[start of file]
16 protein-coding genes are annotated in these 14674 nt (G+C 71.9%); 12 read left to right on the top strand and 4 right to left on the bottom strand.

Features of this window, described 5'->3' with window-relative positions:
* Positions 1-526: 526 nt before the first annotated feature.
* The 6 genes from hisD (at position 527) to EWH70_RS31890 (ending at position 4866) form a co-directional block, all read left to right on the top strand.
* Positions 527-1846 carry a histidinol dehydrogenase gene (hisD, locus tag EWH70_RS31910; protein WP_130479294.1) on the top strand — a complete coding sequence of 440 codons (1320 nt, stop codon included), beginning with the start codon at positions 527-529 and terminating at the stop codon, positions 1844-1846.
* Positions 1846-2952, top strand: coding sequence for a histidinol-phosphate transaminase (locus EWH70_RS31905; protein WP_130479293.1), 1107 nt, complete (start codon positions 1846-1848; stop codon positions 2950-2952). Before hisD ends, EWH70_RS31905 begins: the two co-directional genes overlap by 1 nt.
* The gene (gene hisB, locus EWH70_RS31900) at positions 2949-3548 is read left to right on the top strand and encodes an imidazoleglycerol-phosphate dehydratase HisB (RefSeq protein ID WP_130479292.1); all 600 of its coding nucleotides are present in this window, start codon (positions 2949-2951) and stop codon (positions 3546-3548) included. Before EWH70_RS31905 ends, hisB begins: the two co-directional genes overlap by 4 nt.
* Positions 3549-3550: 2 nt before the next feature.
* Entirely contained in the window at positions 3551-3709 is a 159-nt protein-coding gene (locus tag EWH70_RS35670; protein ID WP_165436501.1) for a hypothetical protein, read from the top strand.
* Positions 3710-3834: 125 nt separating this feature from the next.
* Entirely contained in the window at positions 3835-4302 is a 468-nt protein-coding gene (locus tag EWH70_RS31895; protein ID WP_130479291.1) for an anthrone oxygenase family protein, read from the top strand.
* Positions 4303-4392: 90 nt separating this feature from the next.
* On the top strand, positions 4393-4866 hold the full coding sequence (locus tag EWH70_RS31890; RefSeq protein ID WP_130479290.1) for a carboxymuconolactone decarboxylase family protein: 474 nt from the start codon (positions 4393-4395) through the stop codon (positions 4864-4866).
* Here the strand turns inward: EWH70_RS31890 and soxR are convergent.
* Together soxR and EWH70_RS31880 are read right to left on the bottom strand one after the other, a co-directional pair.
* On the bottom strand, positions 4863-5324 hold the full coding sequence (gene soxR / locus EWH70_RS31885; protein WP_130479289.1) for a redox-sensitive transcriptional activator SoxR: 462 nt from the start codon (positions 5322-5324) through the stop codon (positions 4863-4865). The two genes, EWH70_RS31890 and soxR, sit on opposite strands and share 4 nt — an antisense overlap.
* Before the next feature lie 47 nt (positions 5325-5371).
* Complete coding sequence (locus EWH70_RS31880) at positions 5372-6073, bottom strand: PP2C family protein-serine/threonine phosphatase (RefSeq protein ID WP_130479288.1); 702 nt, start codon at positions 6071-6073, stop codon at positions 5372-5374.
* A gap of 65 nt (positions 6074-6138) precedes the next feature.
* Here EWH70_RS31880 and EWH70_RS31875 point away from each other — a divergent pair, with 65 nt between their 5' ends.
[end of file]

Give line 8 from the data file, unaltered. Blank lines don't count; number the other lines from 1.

* Positions 3549-3550: 2 nt before the next feature.